Rubenfeld is conscious of such tensions, and has remained sensitive to them in CanadaHub, particularly through Huff.
“There is so much still to do in relation to indigenous people,” Rubenfeld says. “and it’s a problem we’re probably still about a hundred years away from solving. I don’t think most people know much about the intensity of the indigenous experience in Canada, and a show like Huff gives people a taste of the quality of indigenous work. It’s a hard piece to watch, but it’s one of the most successful indigenous shows in many years.”
While there is undoubtedly an element of political branding behind the various international showcases that now exist on the Fringe, the packaging of the likes of CanadaHub, Big in Belgium and Made in Scotland also provide something of a selective crash course in a country’s theatre scene that puts it on a global stage.”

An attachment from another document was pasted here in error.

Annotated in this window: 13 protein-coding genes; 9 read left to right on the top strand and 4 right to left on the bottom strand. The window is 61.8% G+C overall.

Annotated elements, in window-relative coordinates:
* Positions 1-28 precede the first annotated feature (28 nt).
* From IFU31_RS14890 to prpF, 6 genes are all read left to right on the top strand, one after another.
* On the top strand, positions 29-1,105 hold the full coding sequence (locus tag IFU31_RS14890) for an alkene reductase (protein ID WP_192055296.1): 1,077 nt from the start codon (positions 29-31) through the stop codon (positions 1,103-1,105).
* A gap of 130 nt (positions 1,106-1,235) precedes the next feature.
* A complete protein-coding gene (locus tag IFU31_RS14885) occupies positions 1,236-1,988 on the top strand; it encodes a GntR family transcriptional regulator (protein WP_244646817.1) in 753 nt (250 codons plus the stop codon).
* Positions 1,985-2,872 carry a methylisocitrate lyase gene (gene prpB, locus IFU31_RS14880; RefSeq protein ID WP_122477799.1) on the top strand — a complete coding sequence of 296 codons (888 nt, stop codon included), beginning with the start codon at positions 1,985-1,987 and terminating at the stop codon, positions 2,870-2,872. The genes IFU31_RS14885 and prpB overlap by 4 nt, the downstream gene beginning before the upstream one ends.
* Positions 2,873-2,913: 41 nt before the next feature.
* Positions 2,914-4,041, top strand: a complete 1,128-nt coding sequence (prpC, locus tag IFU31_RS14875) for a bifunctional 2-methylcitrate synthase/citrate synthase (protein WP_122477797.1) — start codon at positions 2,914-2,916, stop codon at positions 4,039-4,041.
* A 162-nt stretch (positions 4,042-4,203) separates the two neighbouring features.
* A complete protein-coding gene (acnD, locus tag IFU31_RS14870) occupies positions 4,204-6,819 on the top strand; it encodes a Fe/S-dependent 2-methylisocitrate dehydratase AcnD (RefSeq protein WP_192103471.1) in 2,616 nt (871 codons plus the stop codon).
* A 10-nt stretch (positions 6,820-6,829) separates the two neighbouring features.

“What’s great about Edinburgh and the Fringe is that the world comes here,’ says Rubenfeld. “The world is both big and small right now, so how do we learn about the people who live in it? The international showcases can make a huge difference to that.”
For CanadaHub in particular, in Rubenfeld’s view, it helps show off some of the complexities of a country through its theatre.
“First and foremost, he says, “I think that, through CanadaHub, audiences can get a really nice taste of what’s going on in Canada. For me as well, what’s really important is that we hold on to the nuances of things when we talk about being alive. Right now I think we’re losing that. There are so many terrible things going on in the world right now, and what’s nice in Canada is that we can still have complex conversations about things, and hopefully the shows in CanadaHub reflect that.”
Canada Hub, Summerhall@ King’s Hall, Venue 26, August 1-26. Daughter, 12.30-1.40pm; Chase Scenes, 2-25-3.25pm; Huff, 4.15-5.20pm; First Snow / Premiere Neige, 6.10-7.40pm; Famous Puppet Death Scenes, 8.30-9.40pm. CanadaClub, 10.30pm-12.30am.